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Page 280 calculation of nutrient needs during, 2-3, 15, 18 efficiency of maternal energy conversion to milk energy, 34-35 folate deficiency during, 153-154 tryptophan to niacin interconversion during, 138, 140 vitamin A toxicity during, 87-88 see also Human milk; and specific nutrients Premenstrual syndrome, 146 Proline, 115 Protein age and requirements for, 58-60, 64-68 amino acid composition, 54, 64, 67-68 biochemical indices of, 55 and calcium balance, 72, 175, 177, 178-179 criteria of adequacy, 55-56 deficiency, 53, 224 dietary sources of, 67 digestibility, 54, 59, 64, 69-70 energy balance and, 54-55, 61 energy conversion factor for, 25 estimation of requirements, 53-55 excessive intakes and toxicity, 72-73 growth rate and, 55, 56 interaction with other dietary components, 4, 41, 72, 86, 143, 144, 146, 175, 177, 178-179, 206, 207-208 lean body mass and, 55, 60 metabolic changes and, 59 net protein utilization, 69 nitrogen balance and, 3, 54, 55, 58, 59-62, 63 and obligatory nitrogen loss, 54 physical activity and, 59, 60 physiological requirements for, 12 during pregnancy and lactation, 54, 60-62, 66, 145 quality of, 54, 59, 67, 68, 69-71 recommended intakes, 41, 58 sources and intakes, 21, 68-70, 73 turnover rates, 52, 53-54, 55, 59, 60, 62 and vitamin B6 requirement, 4, 143, 144, 146 Protein allowances adjustment for dietary quality, 69-71 amino acid pattern and, 58, 64-70 basis for, 3, 13 changes in, 3, 72 dietary intake and, 68-70 factorial method for predicting requirements, 54, 60, 61-62, 63-65 physical activity and, 70-71 reference protein requirement in, 58-66, 69-70 standard deviation of requirement, 58 steps for establishing, 58 see also Amino acids and specific amino acids PUFA, see Polyunsaturated fatty acids Pyridoxal phosphate, 142-144 Pyridoxamine phosphate, 142, 143 Pyridoxine, 132, 142 Pyrroloquinoline quinone, 268 Pyruvate carboxylase, 230 Q Quercetin, 263 R Reference individuals, 2, 14-18, 20, 37, 94-95, 135 Resting energy expenditures body size and, 31 body weight and, 26 defined, 25 equations for, 26, 30, 32 estimation of, 25-26 gender and, 31 and lean body mass, 25, 30, 31 measurement of, 25 Retinoids absorption of, 79 and cancer, 86 nutritional relationship between pre-formed vitamin A, carotenoids, and, 80-81 vitamin A activity, 78 Retinol esterification of, 79 metabolism of, 79 requirements, 84 supplements, 83, 87-88 toxicity, 87-88 Retinol equivalents, defined, 81 Riboflavin absorption and excretion, 132, 134, 135 adult requirements for, 133 biological role of, 132 deficiency, 132-133, 135 dietary sources and usual intakes, 133 energy expenditure and, 134 and nitrogen balance, 134 during pregnancy and lactation, 134-135 recommended allowances, 133-135 Rickets, 92, 93, 96, 185 Rutin, 263 S Safety margin in RDAs and ESADDIs, 2, 11, 20, 71, 85, 96, 103, 118, 120,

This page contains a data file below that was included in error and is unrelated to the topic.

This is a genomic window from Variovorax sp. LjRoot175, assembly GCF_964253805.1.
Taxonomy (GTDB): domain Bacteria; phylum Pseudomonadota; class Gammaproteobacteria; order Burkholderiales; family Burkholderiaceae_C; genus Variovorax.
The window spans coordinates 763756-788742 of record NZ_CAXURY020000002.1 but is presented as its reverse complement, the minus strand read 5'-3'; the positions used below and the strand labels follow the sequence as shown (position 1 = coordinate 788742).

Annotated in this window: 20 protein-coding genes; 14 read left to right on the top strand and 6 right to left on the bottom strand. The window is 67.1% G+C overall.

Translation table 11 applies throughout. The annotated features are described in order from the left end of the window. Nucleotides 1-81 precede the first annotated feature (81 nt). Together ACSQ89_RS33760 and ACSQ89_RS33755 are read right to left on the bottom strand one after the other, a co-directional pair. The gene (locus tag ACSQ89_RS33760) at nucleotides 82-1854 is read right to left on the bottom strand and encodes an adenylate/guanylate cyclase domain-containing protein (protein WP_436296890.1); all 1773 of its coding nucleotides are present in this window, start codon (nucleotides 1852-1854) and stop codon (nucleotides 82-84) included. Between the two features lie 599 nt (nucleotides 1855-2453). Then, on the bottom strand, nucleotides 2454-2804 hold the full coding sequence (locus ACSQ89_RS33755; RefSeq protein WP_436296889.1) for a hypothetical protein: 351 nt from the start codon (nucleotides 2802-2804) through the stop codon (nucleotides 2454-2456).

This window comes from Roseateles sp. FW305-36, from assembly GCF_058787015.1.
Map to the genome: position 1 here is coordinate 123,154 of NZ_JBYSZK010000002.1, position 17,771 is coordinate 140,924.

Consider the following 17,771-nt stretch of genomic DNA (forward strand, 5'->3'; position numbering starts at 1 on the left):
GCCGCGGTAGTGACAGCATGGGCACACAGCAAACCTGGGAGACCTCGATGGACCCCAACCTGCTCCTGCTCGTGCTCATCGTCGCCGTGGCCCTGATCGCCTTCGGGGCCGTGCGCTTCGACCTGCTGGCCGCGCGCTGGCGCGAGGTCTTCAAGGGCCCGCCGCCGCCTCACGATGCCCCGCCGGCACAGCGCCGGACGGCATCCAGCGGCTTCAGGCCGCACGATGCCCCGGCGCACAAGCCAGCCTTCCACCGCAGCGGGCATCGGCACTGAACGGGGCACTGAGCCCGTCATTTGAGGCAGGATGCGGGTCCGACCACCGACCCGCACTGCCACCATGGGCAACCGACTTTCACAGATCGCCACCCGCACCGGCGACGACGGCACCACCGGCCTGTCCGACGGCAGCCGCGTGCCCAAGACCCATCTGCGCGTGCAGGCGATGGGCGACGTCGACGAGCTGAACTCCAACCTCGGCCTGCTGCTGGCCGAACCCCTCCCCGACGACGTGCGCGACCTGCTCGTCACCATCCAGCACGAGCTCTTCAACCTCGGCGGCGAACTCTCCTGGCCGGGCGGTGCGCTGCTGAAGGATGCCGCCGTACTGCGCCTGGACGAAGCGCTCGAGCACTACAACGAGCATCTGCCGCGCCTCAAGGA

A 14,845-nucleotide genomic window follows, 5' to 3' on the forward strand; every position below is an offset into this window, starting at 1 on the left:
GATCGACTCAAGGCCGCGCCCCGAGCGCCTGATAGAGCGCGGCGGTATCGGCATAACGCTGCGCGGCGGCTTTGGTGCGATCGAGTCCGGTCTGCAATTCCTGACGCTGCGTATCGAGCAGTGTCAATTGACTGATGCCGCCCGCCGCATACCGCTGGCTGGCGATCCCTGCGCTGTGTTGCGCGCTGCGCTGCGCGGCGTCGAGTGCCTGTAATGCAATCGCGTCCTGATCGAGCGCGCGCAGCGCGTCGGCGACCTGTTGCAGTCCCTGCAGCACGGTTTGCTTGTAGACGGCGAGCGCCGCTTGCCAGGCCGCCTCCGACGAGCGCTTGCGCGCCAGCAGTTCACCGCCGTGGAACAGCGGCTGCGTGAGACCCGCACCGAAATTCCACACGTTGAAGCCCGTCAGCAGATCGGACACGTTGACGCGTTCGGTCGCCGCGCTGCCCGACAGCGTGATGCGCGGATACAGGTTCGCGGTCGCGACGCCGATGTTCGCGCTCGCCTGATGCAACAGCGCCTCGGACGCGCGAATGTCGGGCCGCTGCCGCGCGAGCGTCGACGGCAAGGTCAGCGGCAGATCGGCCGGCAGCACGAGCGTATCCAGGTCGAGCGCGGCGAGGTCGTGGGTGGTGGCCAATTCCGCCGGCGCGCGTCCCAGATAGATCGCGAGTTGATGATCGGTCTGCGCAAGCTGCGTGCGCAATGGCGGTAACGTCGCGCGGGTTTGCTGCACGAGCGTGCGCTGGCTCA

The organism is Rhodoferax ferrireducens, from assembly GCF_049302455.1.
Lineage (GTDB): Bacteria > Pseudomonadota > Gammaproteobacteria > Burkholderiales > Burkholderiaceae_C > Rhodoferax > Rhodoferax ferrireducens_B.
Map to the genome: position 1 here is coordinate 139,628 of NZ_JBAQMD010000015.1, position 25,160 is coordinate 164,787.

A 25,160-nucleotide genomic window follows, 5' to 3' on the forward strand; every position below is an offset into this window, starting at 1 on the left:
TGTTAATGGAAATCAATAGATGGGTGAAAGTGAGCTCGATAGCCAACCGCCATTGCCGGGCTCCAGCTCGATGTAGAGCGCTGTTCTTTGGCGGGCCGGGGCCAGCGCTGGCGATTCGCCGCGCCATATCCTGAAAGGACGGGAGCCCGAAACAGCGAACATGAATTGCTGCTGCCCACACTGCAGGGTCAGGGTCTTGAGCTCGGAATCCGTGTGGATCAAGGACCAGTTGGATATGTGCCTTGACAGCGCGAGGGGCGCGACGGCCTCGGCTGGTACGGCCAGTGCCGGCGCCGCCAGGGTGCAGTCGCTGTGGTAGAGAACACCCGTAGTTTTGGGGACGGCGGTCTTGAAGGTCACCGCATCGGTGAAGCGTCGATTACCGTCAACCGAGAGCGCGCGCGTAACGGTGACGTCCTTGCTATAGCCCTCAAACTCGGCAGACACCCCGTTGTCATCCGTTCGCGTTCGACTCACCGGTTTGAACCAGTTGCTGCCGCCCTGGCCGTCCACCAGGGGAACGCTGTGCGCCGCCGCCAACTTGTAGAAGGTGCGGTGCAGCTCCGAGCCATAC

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Page 281 Continued from page 280 128, 129, 135, 200, 209, 215, 220, 233, 242 Saturated fatty acids, 44-45, 49, 50 School feeding programs, 21 Scurvy, 115, 117, 118 Selenium adult requirements, 219-220 bioavailability of, 218-219 biological role of, 100, 217 deficiency, 217-218 dietary sources and usual intakes, 218-219 excessive intakes and toxicity, 221-222 indicators of' status, 219 interrelationship with vitamin E, 217, infant and child requirements, 221 during pregnancy and lactation, 220-221 recommended allowances, 6, 13, 219-221 Silicon, 176, 267 Skinfold thickness, Tanner standards, 36 Sodium adult requirements, 252-253 biological role of, 250-251 changes in ESADDI, 13 deficiency, 251 dietary sources and usual intakes, 251-252 estimates of requirements, 7, 252-254 excessive intakes and toxicity, 254-255 homeostatic control of, 250-251 infant and child requirements, 254 interaction with other dietary components, 41, 175, 253 obligatory losses, 252 during pregnancy and lactation, 253-254 Sorbitol, 41, 269 Spermine and spermidine, 268 Starches, 39, 40 Stearic acid, 45, 262 Stress, and nitrogen loss, 71 Sucrose, 40, 41 Sugars, 39, 40, 41, 262 Supplements and supplementation bioavailability of, 80 calcium, 181 ß-carotene, 82 excessive intakes through, 81 fiber concentrates, 42 folic acid, 153, 154, 155 for infants, 64, 93, 94, 96, 104, 111, 128, 155, 207, 210 iron, 7, 14, 201, 202 pantothenic acid, 171 prevalence of use of, 81, 117 recommendations on, 13 retinol, 83 salt, 251 therapeutic, 14, 82-83 thiamin, 128 toxicity of, 97, 202, 211 tryptophan, 138 vitamin A, 80, 81, 82, 85 vitamin B6, 146 vitamin B12, 163 vitamin C, 117, 120 vitamin D, 93, 96, 97 vitamin E, 104, 105 vitamin K, 110 zinc, 207, 208, 210, 211 T Taurine, 264 Thiamin absorption and excretion of, 125, 127, 128 adult requirements, 126-128 biological role of, 125, 128 and carbohydrate metabolism, 125, 128 child and adolescent requirements, 129 deficiency, 125-126, 127 dietary sources and usual intakes, 126 excessive intakes and toxicity, 129 indicators of status, 127 infant requirements, 128 during pregnancy and lactation, 128 recommended allowances, 126-129 Thiaminase, 126 Threonine, 53, 57, 66, 67, 68, 71 Tin, 267 Total Diet Study, 190, 214, 225, 231, 237, 245, 251 Toxicity of nutrients, 14, 72-73, 87-88, 96-97, 112, 121, 129, 146, 202-203, 210-211,215-216, 211-212, 233, 238, 245, 257, 258-259 Trace elements essential in animals, 267-268 metabolic balance studies of, 11, 190, 191, 207, 208, 210, 219, 220, 226, 231-232 changes in ESADDI, 13 factorial methods for, 232 fiber intake and absorption of, 198, 206, 207, 209 with no biological function, 262 summary table, 284 see also specific trace elements Triglycerides, 41, 44, 45, 101 Tryptophan, 115, 132 conversion to niacin, 137-140